- US President Trump has reportedly started negotiations to repeal the US debt ceiling and in turn may remove a persistent risk
- The ECB held policy and kept all options open with a QE decision suggested in October, which led both Euro and DAX to rally
- PBOC officials seemingly unperturbed by exchange rate volatility as the Yuan has posted its biggest 2 week rally in 33 years
See how retail traders are positioning in the FX majors, indices, gold and oil intraday using the DailyFX speculative positioning data on the sentiment page.
At this point, it seems even a sneeze from the ECB could earn the Euro another 50 pips advance. The benchmark pair advanced this past session amid news on both the ECB's monetary policy efforts as well as the United States' ominous debt ceiling threat. Yet, despite the progress made by the pair, the developments seemed to support a very different outcome than what was realized. For the Dollar, news on Wednesday that US President Donald Trump had worked with Democratic leaders in Congress to delay the debt ceiling and fund the government through the end of the year offered a material relief to the currency's risk of losing its reserve status. That confidence was furthered this past session when it was suggested that the President was supporting an initiative to fully repeal the debt ceiling and thereby make this frequent threat fully resolved. And yet, the Dollar Index slid to clear support that has stretched to the beginning of 2015.
While the trade-weighted ICE Dollar Index may be plunging more than two-and-half-year lows, the same bearish progress is not registering with many of the other critical Greenback benchmarks. An equally-weighted index is still at its floor while the Dow Jones equal index encompassing just EUR/USD, AUD/USD, GBP/USD and USD/JPY hasn't even reached support. Among the pairs, EUR/USD jumped this past session; but it has yet to overtake last week's high - much less the historical range's midpoint around 1.2135. Only AUD/USD has registered a new anti-Dollar low this week. That doesn't negate the currency's bearish lean, but it should give pause to traders looking to take advantage of an active dive. Where the US event risk this past session was encouraging, the Euro's backdrop was decidedly mixed. The ECB decision offered the lack of commitment expected following the previous session's leak that no agreement would be offered at the meeting. Indeed, the group kept policy untouched voiced concern about the persistently weak inflation and elevation of the currency but also voiced optimism about growth, confidence that there are no bubbles and suggested QE decisions would be made next week. Nothing in this event offered a clear hawkish or dovish shift, but the Euro has been driven to exceptional hawkish territory. A lack of fulfillment is a concern for bulls that have stretched the run. And yet, the Euro crosses have yet to slip.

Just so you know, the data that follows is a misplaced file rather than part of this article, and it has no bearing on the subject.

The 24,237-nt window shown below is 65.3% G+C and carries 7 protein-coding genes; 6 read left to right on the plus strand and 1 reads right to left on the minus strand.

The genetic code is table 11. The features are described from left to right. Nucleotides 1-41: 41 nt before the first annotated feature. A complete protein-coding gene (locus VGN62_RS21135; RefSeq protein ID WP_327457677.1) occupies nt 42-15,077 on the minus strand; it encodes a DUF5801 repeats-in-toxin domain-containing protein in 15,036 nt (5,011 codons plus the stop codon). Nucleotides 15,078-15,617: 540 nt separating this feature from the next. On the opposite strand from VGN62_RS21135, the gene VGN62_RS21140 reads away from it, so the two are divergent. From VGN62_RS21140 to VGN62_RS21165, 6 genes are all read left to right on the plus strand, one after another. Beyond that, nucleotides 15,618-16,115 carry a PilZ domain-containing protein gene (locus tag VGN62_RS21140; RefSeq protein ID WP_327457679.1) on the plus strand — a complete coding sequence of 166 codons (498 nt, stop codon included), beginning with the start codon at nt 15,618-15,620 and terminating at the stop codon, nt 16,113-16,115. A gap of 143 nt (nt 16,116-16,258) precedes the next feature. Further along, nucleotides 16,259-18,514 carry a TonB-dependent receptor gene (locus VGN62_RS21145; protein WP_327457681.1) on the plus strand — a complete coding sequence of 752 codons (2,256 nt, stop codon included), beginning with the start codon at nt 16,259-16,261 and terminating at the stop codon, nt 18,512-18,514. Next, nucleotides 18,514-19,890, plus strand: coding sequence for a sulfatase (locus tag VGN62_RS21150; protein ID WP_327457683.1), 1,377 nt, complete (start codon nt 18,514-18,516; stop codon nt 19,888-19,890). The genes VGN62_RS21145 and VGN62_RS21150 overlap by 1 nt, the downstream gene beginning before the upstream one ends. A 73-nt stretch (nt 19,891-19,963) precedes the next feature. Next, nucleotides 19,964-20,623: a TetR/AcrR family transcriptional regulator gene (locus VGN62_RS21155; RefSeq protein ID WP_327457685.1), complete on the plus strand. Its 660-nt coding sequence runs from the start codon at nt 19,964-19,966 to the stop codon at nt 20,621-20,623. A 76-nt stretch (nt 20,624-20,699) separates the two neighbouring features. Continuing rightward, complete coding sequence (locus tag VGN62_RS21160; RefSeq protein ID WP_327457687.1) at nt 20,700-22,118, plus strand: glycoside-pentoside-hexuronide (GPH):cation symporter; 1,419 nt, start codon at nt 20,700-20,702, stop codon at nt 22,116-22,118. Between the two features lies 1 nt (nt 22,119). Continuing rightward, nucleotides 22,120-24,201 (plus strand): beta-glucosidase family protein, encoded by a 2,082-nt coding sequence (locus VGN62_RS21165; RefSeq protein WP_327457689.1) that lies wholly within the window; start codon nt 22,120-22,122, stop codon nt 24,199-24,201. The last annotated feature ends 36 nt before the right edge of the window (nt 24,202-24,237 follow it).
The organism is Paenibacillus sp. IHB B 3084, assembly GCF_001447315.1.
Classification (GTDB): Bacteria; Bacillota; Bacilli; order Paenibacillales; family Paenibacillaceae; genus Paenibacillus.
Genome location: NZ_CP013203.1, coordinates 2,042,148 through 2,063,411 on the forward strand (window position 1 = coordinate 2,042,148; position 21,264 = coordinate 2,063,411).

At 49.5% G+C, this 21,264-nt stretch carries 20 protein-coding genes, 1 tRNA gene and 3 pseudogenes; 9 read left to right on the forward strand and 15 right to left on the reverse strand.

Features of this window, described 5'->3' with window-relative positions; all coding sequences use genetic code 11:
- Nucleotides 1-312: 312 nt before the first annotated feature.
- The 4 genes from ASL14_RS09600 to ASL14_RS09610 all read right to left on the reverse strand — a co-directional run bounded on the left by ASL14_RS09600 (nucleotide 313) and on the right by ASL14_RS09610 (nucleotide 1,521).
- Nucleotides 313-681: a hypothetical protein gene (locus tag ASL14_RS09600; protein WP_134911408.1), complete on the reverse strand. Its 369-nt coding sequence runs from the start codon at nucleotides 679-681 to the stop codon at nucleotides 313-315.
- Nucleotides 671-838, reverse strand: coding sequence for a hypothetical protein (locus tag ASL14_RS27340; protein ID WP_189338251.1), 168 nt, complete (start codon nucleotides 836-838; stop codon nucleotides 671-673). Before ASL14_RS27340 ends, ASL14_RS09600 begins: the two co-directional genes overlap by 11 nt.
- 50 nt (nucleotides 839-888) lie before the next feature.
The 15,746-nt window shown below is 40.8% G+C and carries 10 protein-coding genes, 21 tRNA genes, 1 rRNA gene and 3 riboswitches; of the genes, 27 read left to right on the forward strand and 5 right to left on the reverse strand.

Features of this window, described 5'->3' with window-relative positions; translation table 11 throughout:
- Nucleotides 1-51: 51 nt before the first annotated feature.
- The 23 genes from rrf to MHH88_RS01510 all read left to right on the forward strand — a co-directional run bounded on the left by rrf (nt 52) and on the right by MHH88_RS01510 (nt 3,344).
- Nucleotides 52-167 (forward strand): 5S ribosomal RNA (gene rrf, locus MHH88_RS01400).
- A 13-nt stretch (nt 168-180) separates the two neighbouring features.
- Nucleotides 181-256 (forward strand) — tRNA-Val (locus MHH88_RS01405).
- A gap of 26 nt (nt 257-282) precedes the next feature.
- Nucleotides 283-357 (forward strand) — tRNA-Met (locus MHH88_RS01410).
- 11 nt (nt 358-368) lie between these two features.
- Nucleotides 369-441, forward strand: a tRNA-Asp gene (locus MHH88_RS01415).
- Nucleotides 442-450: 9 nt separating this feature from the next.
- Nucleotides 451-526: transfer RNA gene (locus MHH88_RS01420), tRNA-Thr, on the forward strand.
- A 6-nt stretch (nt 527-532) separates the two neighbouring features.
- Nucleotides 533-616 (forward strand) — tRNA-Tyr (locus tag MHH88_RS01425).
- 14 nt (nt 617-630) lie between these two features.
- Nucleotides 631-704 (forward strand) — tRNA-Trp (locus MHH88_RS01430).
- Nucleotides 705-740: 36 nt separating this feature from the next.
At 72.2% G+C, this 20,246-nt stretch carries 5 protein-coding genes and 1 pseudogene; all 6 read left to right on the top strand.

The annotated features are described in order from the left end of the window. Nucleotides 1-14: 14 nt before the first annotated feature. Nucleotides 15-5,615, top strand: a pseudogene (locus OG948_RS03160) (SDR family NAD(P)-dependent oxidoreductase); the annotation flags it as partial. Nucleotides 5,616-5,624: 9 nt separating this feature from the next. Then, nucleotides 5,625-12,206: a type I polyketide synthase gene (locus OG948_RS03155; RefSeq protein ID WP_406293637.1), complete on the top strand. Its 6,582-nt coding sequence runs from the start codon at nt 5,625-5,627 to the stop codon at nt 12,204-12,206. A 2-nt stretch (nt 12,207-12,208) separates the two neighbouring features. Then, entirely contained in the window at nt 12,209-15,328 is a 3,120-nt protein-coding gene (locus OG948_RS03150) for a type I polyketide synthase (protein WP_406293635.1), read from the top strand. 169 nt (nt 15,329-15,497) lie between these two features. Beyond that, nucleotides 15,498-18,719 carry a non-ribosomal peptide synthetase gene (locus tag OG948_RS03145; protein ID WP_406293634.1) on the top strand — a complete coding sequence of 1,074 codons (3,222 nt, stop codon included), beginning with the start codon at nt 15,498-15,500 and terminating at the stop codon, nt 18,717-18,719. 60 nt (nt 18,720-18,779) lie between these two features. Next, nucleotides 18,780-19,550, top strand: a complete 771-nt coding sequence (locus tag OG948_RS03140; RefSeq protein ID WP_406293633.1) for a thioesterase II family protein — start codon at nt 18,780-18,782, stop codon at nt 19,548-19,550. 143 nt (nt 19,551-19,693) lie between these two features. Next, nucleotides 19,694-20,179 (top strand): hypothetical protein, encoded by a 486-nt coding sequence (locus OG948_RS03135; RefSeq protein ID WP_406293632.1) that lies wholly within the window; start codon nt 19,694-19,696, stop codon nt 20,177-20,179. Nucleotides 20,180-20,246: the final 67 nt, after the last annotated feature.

Heading into the final session of the trading week, a weathered eye should be kept on the Dollar, Euro and general 'risk' bearings. We have seen a seasonal transition that has kept volatility levels buoyant and the threat/opportunity of heavy market turnover elevated. Meanwhile, there is more targeted developments in some other corners of the markets. Across the Yen crosses, sentiment trends are a key driver; but bullish or bearish, there are options. I prefer CAD/JPY on a bearish shift in investor confidence while NZD/JPY and USD/JPY offer better technical and fundamental arguments for a bullish turn. As for CAD/JPY, there is additional data to be mindful of in the form of the August employment report - a known market mover. There is much to lose for the strong Canadian Dollar run, but momentum is well established if the update promotes follow through. In terms of an objective data tally, the Pound faces the most dense calendar with trade, inflation expectations and a GDP estimate (from NIESR). That list won't easily translate into market movement however.
The most remarkable - and surprising - move in the FX market has unexpectedly come from the Yuan. The Chinese currency extended its decline abruptly this past session and escalated its two-week tumble to the deepest seen since 1984. Eventually, the Chinese government and PBoC will be interested in a stable exchange rate for the start of the 19th National Congress starting October 18. But, when will they step in to steady this remarkable move? In commodities, both Gold and oil have advanced into areas that some technical traders would argue is meaningful resistance. For crude, that certainly seems the case given its range habits and the confirmed trend of lower highs to 49.50. Alternatively, gold has maintained a rather impressive bull trend and the trendline traced to 1,350 carries limited influence in my good. We discuss all these developments for red herrings and opportunities into the final session of the week with Today's Trading Video.
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